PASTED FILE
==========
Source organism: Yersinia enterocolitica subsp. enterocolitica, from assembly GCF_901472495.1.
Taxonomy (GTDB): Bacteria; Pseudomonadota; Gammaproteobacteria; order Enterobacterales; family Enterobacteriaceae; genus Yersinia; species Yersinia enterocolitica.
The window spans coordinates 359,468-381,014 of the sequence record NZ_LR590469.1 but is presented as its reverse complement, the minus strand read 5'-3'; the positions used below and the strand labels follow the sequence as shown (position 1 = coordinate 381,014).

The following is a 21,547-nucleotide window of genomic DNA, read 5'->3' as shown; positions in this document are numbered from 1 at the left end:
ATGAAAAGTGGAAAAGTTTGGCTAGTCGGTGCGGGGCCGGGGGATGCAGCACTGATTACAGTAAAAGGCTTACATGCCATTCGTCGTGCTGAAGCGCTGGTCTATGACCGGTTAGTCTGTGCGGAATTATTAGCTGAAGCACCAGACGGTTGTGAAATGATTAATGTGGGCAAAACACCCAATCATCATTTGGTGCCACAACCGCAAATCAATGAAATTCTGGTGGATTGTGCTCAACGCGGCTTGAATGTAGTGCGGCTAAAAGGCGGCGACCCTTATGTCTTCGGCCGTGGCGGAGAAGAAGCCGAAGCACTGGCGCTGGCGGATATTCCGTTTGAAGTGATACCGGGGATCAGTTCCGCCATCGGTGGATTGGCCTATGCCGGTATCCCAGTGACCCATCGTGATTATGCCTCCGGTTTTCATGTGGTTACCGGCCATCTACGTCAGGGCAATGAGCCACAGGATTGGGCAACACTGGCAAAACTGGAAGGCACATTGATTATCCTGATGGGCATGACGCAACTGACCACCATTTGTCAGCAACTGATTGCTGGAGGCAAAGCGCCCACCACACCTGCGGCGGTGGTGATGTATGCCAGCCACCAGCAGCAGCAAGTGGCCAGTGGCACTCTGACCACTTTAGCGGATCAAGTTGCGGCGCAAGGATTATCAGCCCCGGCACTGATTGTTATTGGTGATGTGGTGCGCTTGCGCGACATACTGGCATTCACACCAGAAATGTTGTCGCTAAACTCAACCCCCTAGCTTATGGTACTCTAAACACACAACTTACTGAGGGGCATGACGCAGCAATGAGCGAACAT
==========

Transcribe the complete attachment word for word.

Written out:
Source organism: Yersinia enterocolitica subsp. enterocolitica, from assembly GCF_901472495.1.
Taxonomy (GTDB): Bacteria; Pseudomonadota; Gammaproteobacteria; order Enterobacterales; family Enterobacteriaceae; genus Yersinia; species Yersinia enterocolitica.
The window spans coordinates 359,468-381,014 of the sequence record NZ_LR590469.1 but is presented as its reverse complement, the minus strand read 5'-3'; the positions used below and the strand labels follow the sequence as shown (position 1 = coordinate 381,014).

The following is a 21,547-nucleotide window of genomic DNA, read 5'->3' as shown; positions in this document are numbered from 1 at the left end:
ATGAAAAGTGGAAAAGTTTGGCTAGTCGGTGCGGGGCCGGGGGATGCAGCACTGATTACAGTAAAAGGCTTACATGCCATTCGTCGTGCTGAAGCGCTGGTCTATGACCGGTTAGTCTGTGCGGAATTATTAGCTGAAGCACCAGACGGTTGTGAAATGATTAATGTGGGCAAAACACCCAATCATCATTTGGTGCCACAACCGCAAATCAATGAAATTCTGGTGGATTGTGCTCAACGCGGCTTGAATGTAGTGCGGCTAAAAGGCGGCGACCCTTATGTCTTCGGCCGTGGCGGAGAAGAAGCCGAAGCACTGGCGCTGGCGGATATTCCGTTTGAAGTGATACCGGGGATCAGTTCCGCCATCGGTGGATTGGCCTATGCCGGTATCCCAGTGACCCATCGTGATTATGCCTCCGGTTTTCATGTGGTTACCGGCCATCTACGTCAGGGCAATGAGCCACAGGATTGGGCAACACTGGCAAAACTGGAAGGCACATTGATTATCCTGATGGGCATGACGCAACTGACCACCATTTGTCAGCAACTGATTGCTGGAGGCAAAGCGCCCACCACACCTGCGGCGGTGGTGATGTATGCCAGCCACCAGCAGCAGCAAGTGGCCAGTGGCACTCTGACCACTTTAGCGGATCAAGTTGCGGCGCAAGGATTATCAGCCCCGGCACTGATTGTTATTGGTGATGTGGTGCGCTTGCGCGACATACTGGCATTCACACCAGAAATGTTGTCGCTAAACTCAACCCCCTAGCTTATGGTACTCTAAACACACAACTTACTGAGGGGCATGACGCAGCAATGAGCGAACAT